||A Borderline Case
by David Homel
ONCE, IN AN ironic mood, my father said to me, "One day you`ll thank me for giving you an unhappy childhood; at least you`ll have something to write about." Well, Clark Blaise got the whole works: an unhappy childhood with all the trimmings, putting the rest of us amateur unhappy children to shame. Blaise revisits his childhood in I Had a Father, which is openly autobiographical. In the process, he goes beyond recollection to chronicle his attempts to come to terms with his father, himself, his largely unsatisfactory (to him, not necessarily to his readers) place in North American letters, Canadian society, and, above all, with the daily commerce of life while carrying the burdens of the past.
When we think of a writer or any public figure composing an autobiography, we conjure up the image of someone above the fray, near their journey`s end, or at least lodged in some ivory tower of reflection. This is not the case with Blaise. At the age of 52, he writes this chronicle, as he says in the last few pages, to ensure his own existence. This is not a final report; it is a dispatch from the front: tangled, contradictory, selfrevealing, selfprotective and thoroughly, fascinating.
With this book, Blaise makes his con. tribution to the rapidly increasing literature about lost and missing fathers, part of the current exploration
of masculinity spurred on by the women`s movement. The father under scrutiny is Leo Romeo Blais, an example of the American dream gone crazy, a gypsy who changes women and addresses and jobs at a dizzying rate, moving wife and child to ever more obscure comers of America until he reaches north Florida (territory that readers of Blaise`s fiction will recognize). This chaotic childhood inflicted no small damage on young Clark: short, pale, sickly, pudgy, unathletic, he was no match for the life on the road to which his father adhered. Much of I Had a Father details the author`s miseries as a young boy, to the point where we wonder if a certain delight isn`t being taken in them. Which is normal, I suppose; who among us has not derived some glory from his or her wounds?
I Had a Father must have taken an extraordinary amount of psychic energy, not to speak of the daring involved in uncovering so much of oneself. Of course, Blaise admits early on in the book, if his father`s absence did not exist, he would have had to invent it. Novels, like lives, are built around absences, and Blaise has found one absence - his father`s - to serve in both instances. "Age and disappointment ... have caused me to reinvent my father, he writes, "I have repack aged him." Blaise, as a man, needed a father to look for, and there was Leo Romeo Blais, a convenient mirror for the "age and disappointment" that Blaise discusses in this book. To say this implies no artificiality or fakery. Writers take what they need where they need it, and when they need it.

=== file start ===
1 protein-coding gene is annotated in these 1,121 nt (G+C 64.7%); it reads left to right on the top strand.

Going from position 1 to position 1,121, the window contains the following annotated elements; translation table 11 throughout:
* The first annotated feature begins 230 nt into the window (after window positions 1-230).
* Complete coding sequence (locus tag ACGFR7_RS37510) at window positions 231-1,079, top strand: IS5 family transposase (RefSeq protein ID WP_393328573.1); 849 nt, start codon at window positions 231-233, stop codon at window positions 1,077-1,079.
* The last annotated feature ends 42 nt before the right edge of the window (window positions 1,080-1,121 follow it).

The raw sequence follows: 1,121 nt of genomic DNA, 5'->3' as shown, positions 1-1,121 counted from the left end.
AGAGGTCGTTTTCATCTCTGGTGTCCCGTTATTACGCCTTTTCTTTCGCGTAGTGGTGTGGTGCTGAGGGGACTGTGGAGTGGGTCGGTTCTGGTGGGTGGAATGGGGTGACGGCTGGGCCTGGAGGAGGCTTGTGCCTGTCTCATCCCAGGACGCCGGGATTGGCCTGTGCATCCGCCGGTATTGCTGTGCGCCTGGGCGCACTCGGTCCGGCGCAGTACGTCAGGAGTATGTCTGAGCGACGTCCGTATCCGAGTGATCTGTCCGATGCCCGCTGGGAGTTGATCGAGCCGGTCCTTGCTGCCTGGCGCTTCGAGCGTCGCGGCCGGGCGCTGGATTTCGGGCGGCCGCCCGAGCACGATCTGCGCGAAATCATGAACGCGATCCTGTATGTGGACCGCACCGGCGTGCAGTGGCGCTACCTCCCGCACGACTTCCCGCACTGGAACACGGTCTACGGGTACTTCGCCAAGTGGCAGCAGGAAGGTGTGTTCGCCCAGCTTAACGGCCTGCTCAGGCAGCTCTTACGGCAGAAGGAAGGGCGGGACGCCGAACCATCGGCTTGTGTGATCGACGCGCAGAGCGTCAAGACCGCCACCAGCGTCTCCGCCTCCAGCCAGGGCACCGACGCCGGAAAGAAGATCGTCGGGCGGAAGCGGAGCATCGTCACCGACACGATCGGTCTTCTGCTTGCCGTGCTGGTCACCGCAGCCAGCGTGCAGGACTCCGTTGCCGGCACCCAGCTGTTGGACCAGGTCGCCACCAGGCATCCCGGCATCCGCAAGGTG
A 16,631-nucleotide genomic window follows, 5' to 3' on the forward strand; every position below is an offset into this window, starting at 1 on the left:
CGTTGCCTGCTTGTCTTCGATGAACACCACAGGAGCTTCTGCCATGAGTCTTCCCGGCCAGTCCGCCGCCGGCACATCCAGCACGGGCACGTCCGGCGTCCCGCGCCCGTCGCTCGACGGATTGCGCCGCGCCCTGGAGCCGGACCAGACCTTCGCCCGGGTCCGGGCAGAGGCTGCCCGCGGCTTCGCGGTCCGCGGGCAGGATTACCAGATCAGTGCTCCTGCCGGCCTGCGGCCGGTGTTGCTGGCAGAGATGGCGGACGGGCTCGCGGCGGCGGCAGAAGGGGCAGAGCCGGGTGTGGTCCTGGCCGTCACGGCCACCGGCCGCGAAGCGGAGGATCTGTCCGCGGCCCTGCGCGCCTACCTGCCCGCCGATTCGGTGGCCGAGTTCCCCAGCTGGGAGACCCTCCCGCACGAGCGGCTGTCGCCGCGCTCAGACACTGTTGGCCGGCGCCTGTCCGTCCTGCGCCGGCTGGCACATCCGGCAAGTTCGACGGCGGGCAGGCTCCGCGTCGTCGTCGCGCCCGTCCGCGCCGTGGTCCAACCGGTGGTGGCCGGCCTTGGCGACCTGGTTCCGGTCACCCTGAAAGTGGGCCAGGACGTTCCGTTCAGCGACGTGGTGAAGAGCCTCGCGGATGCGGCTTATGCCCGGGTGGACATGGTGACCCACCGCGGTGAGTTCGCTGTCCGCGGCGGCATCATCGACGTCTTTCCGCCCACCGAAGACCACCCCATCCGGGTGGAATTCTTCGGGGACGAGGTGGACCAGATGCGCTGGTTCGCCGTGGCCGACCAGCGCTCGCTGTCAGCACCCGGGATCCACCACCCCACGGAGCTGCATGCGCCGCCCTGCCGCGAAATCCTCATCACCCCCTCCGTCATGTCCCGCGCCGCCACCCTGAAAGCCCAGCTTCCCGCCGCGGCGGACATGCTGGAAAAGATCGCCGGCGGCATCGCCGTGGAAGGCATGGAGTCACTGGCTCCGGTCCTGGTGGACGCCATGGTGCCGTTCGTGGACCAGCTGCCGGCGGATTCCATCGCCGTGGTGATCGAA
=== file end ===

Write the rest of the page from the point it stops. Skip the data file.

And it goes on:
I Had a Father breaks into two strands, intertwined but distinct. There are the memories of and search for the author`s father, a quest that takes him from north Florida to the FrancoAmerican towns of New England, and finally to Lac-Megantic, along the Maine-Quebec border. And while this search progresses in fits and starts, uncovering more questions than answers, Blaise comments on his own "age and disappointment" as a writer in Canada and the United States.
Readers seeking insight into the workings of the writer`s mind will most likely be disappointed, since I Had a Father has no intention of being a literary autobiography. Much of Blaise`s commentary about the writing profession in Canada is drenched in spite. He feels neglected; he is simply too old, too white, too male to be admitted into academic jobs; his work has disappeared while that of his wife (Bharati Mukherjee) has soared. Besides which, Canada, he informs us, is racist. As someone who comes from the country that gave us the Rodney King trials, I would have appreciated a little development of that opinion.
At the same time, Blaise tells us, he is forever jetting off to New Zealand, Argentina, Poland, or somewhere else as part of his employment at the International Writing Program at the University of Iowa. Many of us ((emerging" writers would gladly share in some of the riches on Blaise`s plate.
But his complaints are not to be taken too literally. If you grew up skinny and poor, that image will follow you the rest of your days, no matter how husky you`ve grown or how much money you have in the bank. And Blaise does have one real beef, something that many white "ethnic" writers have been saying in response to the wave of political correctness. They are in danger of losing their identities and being cast into the role of oppressors (no matter their personal and collective histories) by more fashionable minorities affecting the "posture of victimization," as Blaise calls it.
But sorting through Blaise`s feastor-famine career is not the true pleasure or purpose of this work. There are wonderful, lyrical evocations of a north Florida childhood -driving across the flat straight roads at night in an open car, to the sea, so that the young Blaise might seek relief from his allergies on a cool beach. Later, we feel Blaise`s helplessness as he watches his father go on his seemingly predestined path to pitiful self-deception, once the "rage and charm that took the place of language" deserts him. The image of his father committing commercial suicide by refusing to open his stores - this from a selfmade man always looking for the next dollar - is very powerful. And Blaise`s comments on old Jansenist Quebec, and how it lives on today, are wonderfully accurate.
"There comes a time in everyone`s life when accumulated contradictions take their toll," Blaise writes. This book is a record of Leo Romeo Blais`s contradictions, and how Clark Blaise, the next generation, followed and reinvented them. That is why it should be read - for its contradictions.